Scotch Highlanders were feared in battle and constantly on the move, herding cattle in hilly terrain. Their primary diet was a combination of dairy, oats, and meat when they could get it.

Not quite as flexible as rice or wheat, oats play a role as survival food. They cook quickly and make an excellent base for dairy, fruit, and garden vegetables. That’s not to say you can’t eat oats with meat fat and home-raised eggs.

I prefer eating rolled oats with peanut butter, heavy cream, and a heaping spoonful of raspberry preserves.

Learn more about oats, check out the Ready Squirrel articles, Best Oats for Storage, and Foods to Stockpile for Economic Collapse.

#4 Wheat Berries

Wheat is a top three survival food.

The Egyptians and Roman Legions both relied heavily on wheat for survival, so it has a proven track record.

Preppers seem to be intimidated by wheat berries but they are easy to use once you get the hang of it. Changing wheat into flour with an electric mill is easy. Hand-milling wheat is not easy, get some practice milling with a manual mill before you need to depend on it for survival.

I can’t overstate how much work it is turning 5lbs of wheat berries into flour, manually.

What are wheat berries?

Wheat berries are wheat with the husk removed. Removing the husk removes the oil that causes wheat to go rancid quickly. Wheat berries can be stored for up to 30 years in Mylar.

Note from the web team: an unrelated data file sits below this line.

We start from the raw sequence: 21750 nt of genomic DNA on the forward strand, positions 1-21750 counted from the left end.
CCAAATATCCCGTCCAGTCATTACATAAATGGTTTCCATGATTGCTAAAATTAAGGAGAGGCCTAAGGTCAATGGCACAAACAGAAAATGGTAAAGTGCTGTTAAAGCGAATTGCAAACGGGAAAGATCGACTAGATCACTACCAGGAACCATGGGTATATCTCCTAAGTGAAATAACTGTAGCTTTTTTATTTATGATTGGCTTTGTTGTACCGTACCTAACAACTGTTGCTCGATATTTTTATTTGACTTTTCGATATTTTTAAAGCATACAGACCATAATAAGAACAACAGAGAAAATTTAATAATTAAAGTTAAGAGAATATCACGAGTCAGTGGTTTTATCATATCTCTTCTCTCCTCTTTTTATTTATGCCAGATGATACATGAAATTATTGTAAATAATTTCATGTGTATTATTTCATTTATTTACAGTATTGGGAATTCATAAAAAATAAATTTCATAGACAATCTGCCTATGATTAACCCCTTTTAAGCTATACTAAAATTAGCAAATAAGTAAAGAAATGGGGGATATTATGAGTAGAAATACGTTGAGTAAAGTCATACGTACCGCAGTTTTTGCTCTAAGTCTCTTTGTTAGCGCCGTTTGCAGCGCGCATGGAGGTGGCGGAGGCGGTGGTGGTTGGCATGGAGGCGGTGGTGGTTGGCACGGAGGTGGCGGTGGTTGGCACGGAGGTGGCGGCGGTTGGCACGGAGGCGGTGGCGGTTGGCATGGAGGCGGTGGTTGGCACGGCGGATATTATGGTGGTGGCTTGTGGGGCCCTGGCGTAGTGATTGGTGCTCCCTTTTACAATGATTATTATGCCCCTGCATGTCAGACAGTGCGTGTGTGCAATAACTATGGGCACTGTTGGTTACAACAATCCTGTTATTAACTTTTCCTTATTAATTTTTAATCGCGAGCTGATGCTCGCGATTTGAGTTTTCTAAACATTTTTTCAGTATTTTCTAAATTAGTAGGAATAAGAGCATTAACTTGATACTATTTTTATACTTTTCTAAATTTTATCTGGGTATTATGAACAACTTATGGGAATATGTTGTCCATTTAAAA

Hard red or white wheat berries have the most gluten. White wheat is said to have the mildest flavor. I only store hard white wheat.

You have to get used to the taste of whole wheat because we are so used to bleached and overly processed flours.

What can I do with wheat?

  • Boil and eat like porridge
  • Sprout and eat the greens
  • Mill or grind to flour to make leavened and unleavened bread
  • Mix flour with water to make Levain also called sourdough yeast

Learn more about wheat as a survival food read the Ready Squirrel articles, Storing Wheat to Outlast You and Best Wheat Berries for Long-term Storage

#5 Dent Corn

Dent corn is an excellent survival food that has been proven over thousands of years. Native tribes and cultures in the Americas used corn as a primary staple in their diet.

Dent corn is the same kind of grain fed to cattle, but it is also used to make cornmeal, tacos, Doritos, and corn chips.

Theoretically, you could go down to the local COOP or grain elevator and purchase corn for survival food if it is marked “good for human consumption.”

For the human body to assimilate the nutrients, grain corn has to go through a nixtamalization process which can be labor-intensive. If you grow field corn for survival food, you’ll have to process it or purchase corn already processed.

Check out the Ready Squirrel article, How long can you store dried field corn for more information.

#5 Cornmeal

Cornmeal isn’t the best way to store corn for survival food, but it is more convenient than storing whole dent or field corn.

Bolted cornmeal with the hull and germ removed to reduce oils going rancid is excellent survival food. Most commercially sold cornmeals are bolted.

Store some cornmeal if you want to make cornbread and other corn-based foods but don’t want to deal with grinding or nixtamalization.

#6 Pasta

Dry pasta is a cheap but solid survival food and a lot handier than processing whole wheat berries. Pasta is not nearly as flexible as wheat, but, like wheat, it will last up to 30 years in oxygen-free packaging.